[1] A striking example was the French television program “Cash investigation”, entitled “Salariés à prix cassé : le grand scandale” [“Cheap workers: the great scandal”], aired at France 2 on 23 March 2016. It concerned inter alia Romanian construction workers, working at LNG Terminal in Dunkirk. They worked 11 hours a day including Saturdays, earned less than the minimum rate of pay and were hired by an Italian company, through its letter box subsidiary in France. Some of those workers did not receive their salary payments at all. Despite the fact that this is a clear example of a serious crime of human-trafficking with involvement of intra EU-migrant workers and has nothing in common with posting of workers, the situation was described as “an example of abuse in the posting of workers” and “an example of life-threatening exploitation of posted workers”.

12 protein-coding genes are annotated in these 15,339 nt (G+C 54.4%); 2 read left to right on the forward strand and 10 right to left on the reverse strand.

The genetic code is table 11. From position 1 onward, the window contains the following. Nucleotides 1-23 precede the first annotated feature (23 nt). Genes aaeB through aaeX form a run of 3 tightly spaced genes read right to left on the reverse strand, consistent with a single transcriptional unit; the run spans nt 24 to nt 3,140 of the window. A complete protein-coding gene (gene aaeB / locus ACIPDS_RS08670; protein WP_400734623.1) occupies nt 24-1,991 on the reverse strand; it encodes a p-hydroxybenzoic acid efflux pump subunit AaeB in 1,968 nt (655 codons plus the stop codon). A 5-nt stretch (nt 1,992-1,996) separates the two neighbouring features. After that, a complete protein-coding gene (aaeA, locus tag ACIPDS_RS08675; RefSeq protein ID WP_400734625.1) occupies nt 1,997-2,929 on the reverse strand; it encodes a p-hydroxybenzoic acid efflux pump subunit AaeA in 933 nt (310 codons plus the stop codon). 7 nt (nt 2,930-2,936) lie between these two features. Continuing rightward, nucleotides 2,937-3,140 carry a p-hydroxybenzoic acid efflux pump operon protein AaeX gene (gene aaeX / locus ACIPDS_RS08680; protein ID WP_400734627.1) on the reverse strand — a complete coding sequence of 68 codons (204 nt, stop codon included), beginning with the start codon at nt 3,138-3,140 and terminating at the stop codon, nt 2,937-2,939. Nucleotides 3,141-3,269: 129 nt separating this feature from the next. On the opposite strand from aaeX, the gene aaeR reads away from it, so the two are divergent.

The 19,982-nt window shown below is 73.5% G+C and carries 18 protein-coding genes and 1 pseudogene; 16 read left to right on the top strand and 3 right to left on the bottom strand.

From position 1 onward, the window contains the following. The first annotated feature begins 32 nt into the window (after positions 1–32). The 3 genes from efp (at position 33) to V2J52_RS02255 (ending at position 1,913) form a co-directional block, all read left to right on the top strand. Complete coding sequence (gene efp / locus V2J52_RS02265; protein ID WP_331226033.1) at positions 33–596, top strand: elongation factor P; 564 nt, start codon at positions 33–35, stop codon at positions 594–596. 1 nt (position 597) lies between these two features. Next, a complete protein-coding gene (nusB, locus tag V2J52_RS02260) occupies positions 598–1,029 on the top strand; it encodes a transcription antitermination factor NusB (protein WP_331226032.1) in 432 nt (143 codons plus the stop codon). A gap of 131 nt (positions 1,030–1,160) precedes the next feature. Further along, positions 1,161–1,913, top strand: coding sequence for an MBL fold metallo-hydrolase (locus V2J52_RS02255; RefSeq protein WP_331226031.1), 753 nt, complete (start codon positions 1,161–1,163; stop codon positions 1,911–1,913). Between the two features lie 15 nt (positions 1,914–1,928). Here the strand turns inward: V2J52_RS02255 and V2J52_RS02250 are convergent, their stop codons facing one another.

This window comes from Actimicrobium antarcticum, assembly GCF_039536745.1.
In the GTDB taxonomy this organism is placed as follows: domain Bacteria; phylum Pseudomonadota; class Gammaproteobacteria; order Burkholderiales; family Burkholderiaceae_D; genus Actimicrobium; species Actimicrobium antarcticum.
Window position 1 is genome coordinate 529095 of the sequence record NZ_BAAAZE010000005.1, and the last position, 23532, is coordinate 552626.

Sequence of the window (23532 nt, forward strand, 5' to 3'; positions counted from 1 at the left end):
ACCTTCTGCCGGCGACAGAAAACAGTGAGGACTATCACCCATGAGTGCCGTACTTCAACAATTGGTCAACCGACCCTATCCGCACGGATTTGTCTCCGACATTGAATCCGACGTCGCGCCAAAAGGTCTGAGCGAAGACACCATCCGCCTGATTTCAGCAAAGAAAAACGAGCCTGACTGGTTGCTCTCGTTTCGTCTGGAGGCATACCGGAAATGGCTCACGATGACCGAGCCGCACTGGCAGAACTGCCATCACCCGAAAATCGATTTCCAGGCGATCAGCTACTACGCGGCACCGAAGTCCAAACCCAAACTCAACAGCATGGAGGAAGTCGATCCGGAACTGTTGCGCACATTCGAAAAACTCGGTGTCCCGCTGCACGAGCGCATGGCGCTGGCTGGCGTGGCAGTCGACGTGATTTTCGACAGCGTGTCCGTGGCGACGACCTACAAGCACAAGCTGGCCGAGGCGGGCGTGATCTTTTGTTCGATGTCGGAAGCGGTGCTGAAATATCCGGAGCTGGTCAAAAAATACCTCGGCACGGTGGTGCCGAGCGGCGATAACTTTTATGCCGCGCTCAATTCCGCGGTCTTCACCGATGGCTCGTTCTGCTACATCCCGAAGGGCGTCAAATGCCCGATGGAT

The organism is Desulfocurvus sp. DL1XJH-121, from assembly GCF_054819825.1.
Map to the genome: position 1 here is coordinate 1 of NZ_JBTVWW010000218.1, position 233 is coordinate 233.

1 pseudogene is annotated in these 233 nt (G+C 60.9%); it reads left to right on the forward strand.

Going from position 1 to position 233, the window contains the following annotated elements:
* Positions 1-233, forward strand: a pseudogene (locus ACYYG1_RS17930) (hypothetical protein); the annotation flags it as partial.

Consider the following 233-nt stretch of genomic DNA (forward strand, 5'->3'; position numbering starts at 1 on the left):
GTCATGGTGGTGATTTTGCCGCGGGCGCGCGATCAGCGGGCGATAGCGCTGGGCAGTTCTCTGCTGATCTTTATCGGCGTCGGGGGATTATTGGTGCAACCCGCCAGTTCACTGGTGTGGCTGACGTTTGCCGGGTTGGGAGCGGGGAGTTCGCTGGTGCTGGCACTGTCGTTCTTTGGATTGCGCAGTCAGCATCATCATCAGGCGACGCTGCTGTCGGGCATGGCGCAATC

Authors
Stefan Schwarz President of Labour Mobility Initiative

Marcin Kiełbasa PhD, legal advisor of Labour Mobility Initiative

Comments are welcome - marcin.kielbasa@inicjatywa.eu

  • Author:
  • Labour Mobility Initiative Association